Quit thinking of typography as just the font(s) used on the text complementary to your design. Fonts are carefully fashioned and thus requires a level of artistry that becomes a valuable advantage to your design toolbox. This is beyond constructing plain text. It’s about treating fonts as a form of art. In order to produce a one-of-a-kind, text-centered design, think of how you can make eye-catching fonts as the design hero.

Also, don't feel like you’re limited by the composition of existing typefaces. Explore and expand your search to find the perfect one that will suit your needs. Then add swirls, textures, lines, and anything else cool, quirky, or fun to elevate the look and feel of the font.

17. Refrain from using design fads.

At times, design is like fashion with its never-ending fads and gimmicks. Trends come and go. Today, they are hugely popular; tomorrow, they are forgotten. And once the luster of the trend is gone, everything curated around it quickly becomes outdated and ineffective.

New design styles and/or methods fluctuate too. Some designers are quick to jump on the bandwagon since a new trend is exciting and easy to copy. But as quickly as trends dominate the design world, they also leave abruptly. So the logo you just created a year ago that’s supposed to last for many years is now considered dull and old-fashioned.

Having said that, you must also be aware of the font trends that dominate your niche. Monitor the popular ones and study them to understand why they become prevalent. Studying the trends means learning how to analyze design components. Try to size them up, but avoid jumping aboard any bandwagon without careful consideration.

18. Work with the right tools.

In the same way that a carpenter wouldn’t use a screwdriver to hammer a nail, a designer must know what tools fit the task. Even more importantly, you must know what tools you shouldn't touch. There are a lot of typography programs available online to help you determine the best tools for certain procedures. The most popular ones are designed by Adobe. Keep in mind that paid tools can be a bit pricey, so make a product comparison to know which tools you need to buy and which ones you can bypass.

19. Adhere to grammar rules.

Grammar can be a confusing and tricky design component since there are tons of hidden rules you may not be aware of. Making the effort to find out and learn the design-oriented grammar rules can help you create a professional-looking design. The three grammar pitfalls you must pay extra attention to are ampersands, double spaces after punctuation, and hyphens and dashes.

There are various guidelines for design-specific sentence structure. And while it may seem like a trivial thing to know, most designers would claim otherwise. Correct grammar is a subtle but potent tool that can elevate your design to a completely new level of professionalism as it displays keen attention to detail.

20. Find something that inspires you.

Just like everything else in life, having inspiration goes a long way. The best way to learn how to create efficient and appealing typography is to study existing typeface illustrations. Figure out what makes them engaging and effective.

You can find tons of articles online about design inspiration. But the World Wide Web is not just the only place to get you inspired. You can spark the flame of your passion with your surroundings. Try to spot fonts — and graphics — that catch your attention, things that make you want to step up your game.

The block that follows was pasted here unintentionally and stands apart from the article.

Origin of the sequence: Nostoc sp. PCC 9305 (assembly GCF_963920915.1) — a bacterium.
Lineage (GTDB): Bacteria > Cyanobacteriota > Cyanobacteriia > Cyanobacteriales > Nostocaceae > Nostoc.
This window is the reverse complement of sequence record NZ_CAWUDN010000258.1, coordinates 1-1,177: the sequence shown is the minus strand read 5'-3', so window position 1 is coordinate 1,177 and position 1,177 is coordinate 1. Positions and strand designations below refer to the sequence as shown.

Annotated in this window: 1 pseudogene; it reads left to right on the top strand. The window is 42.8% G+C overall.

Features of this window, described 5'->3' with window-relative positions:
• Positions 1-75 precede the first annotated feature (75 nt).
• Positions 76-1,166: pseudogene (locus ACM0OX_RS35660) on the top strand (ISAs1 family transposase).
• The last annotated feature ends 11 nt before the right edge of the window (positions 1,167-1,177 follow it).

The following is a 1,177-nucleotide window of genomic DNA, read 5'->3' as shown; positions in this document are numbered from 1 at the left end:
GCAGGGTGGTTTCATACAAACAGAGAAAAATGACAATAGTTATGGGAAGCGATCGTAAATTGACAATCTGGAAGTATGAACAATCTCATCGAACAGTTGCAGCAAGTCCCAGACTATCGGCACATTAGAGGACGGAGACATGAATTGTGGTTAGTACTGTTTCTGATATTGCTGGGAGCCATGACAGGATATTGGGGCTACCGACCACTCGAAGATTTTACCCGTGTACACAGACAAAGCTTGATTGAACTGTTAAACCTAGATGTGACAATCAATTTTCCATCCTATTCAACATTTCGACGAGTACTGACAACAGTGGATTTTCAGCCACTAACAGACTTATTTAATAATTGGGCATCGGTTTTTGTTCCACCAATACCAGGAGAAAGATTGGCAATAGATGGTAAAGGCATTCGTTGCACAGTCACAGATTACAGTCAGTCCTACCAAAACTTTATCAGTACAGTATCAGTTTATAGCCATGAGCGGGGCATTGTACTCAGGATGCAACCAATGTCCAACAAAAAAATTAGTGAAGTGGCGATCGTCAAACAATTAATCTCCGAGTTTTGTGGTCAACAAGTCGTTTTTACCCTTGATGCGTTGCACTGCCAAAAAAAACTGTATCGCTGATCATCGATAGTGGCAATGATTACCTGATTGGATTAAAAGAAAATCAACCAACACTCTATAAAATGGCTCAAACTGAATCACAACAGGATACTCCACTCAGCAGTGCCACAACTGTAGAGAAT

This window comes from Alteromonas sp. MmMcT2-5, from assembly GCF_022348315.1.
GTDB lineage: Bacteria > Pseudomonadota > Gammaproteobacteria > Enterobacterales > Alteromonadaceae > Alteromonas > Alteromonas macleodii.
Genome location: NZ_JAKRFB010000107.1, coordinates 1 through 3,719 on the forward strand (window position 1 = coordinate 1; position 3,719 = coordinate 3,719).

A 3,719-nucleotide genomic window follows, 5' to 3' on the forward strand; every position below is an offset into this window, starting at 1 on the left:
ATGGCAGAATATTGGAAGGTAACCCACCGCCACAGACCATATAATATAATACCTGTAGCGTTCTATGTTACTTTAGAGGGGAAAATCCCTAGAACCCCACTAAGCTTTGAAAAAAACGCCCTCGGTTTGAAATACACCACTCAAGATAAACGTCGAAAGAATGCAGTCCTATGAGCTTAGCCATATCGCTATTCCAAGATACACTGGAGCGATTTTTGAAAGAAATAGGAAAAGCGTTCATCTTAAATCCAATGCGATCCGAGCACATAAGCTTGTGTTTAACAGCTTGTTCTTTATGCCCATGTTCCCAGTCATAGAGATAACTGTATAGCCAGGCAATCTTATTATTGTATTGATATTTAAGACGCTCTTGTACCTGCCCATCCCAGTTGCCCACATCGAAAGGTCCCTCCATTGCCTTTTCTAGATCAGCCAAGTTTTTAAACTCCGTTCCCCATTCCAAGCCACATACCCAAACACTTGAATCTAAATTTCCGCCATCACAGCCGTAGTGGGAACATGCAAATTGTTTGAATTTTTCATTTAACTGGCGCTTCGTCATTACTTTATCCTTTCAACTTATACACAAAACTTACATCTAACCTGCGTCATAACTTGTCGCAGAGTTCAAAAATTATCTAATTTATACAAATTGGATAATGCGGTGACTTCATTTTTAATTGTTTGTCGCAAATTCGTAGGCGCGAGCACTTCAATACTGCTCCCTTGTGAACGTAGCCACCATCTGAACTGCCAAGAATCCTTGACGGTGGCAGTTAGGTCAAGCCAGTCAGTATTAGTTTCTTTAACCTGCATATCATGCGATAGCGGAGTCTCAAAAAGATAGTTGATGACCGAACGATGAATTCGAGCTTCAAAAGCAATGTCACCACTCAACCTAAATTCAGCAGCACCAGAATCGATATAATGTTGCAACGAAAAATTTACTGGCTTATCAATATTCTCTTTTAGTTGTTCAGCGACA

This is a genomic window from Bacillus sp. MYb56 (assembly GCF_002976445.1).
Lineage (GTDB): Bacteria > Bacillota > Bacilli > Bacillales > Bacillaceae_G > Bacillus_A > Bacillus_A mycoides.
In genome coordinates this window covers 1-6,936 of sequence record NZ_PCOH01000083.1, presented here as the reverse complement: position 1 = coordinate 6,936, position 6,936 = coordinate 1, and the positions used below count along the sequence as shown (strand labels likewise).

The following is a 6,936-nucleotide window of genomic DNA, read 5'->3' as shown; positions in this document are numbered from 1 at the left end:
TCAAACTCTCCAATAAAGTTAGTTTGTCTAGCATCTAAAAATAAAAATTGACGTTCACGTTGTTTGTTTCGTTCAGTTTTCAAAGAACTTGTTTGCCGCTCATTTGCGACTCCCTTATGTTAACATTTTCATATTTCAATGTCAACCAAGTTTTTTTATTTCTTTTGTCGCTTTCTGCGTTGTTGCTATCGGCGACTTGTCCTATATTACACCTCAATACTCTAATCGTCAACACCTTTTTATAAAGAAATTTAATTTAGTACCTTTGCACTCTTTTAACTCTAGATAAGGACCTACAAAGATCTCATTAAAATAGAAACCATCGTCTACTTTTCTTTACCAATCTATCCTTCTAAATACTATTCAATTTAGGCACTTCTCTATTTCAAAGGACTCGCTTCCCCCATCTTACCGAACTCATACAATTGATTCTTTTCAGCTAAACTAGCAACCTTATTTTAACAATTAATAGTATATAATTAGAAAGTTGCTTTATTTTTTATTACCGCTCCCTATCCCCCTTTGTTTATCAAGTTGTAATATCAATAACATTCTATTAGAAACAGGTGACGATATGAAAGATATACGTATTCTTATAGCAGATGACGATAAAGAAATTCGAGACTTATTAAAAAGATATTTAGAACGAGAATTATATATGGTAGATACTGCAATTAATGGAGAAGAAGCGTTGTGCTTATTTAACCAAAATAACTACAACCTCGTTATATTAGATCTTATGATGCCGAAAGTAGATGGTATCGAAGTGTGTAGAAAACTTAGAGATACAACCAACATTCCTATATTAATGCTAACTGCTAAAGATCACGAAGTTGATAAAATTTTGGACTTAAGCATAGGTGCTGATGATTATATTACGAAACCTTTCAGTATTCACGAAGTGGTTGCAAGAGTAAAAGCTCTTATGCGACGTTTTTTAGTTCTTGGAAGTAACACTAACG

Bonus tip: practice, practice, and practice some more.

Constant practice sharpens your skills. Knowing typography rules and guidelines can improve practically everything you design that has a key typographic component. Practicing these rules over and over helps you to easily master them. It’s only through actual training that you get to fully understand how each rule works.

Keep in mind that these rules are meant to guide and help you produce great typography. As you go along, you’ll discover that you can create magnificent work by blatantly breaking one or more of these the principles. It’s when you can push the boundaries to create something spectacular.

The time you completely understand a design rule is the time when you have the permission and authority to break it. Just be absolutely sure that the disregard is far from being random, but rather, carried out with a purpose to attain a specific typographical goal.

Free Font Pairing Cheatsheet


Download the cheatsheet

img

Download the cheatsheet

15 Pre-designed Font Combinations

We've curated a list of font styles that work well together so you can design interesting type lockups in minutes.

3 Comments

  1. RE: Widows and Orphans:

    Bringhurst describes W&O this way (which I read as different than your post):

    "Isolated lines that *begin* on the *last* line of a page are known as *orphans.* They have no past, but they do have a future, and the need not trouble the typographer. The stub-ends left when paragraphs *end* on the first line of a page are called *widows.* They have a past, but no future, and they look foreshortened and forlorn. It is the custom--in most, if not in all, the world's typographic cultures--to give them one additional line for company." (* used to indicate Bringhurst's italics). Bringhurst, Robert, The Elements of Typographic Style, Fourth edition (version 4.0), Twentieth-anniversary edition.

    So, your definition of orphan, and his, aren't the same. I've always heard it Bringhurst's way (and I worked at a newspaper, a million years ago).

    Offered for what it's worth.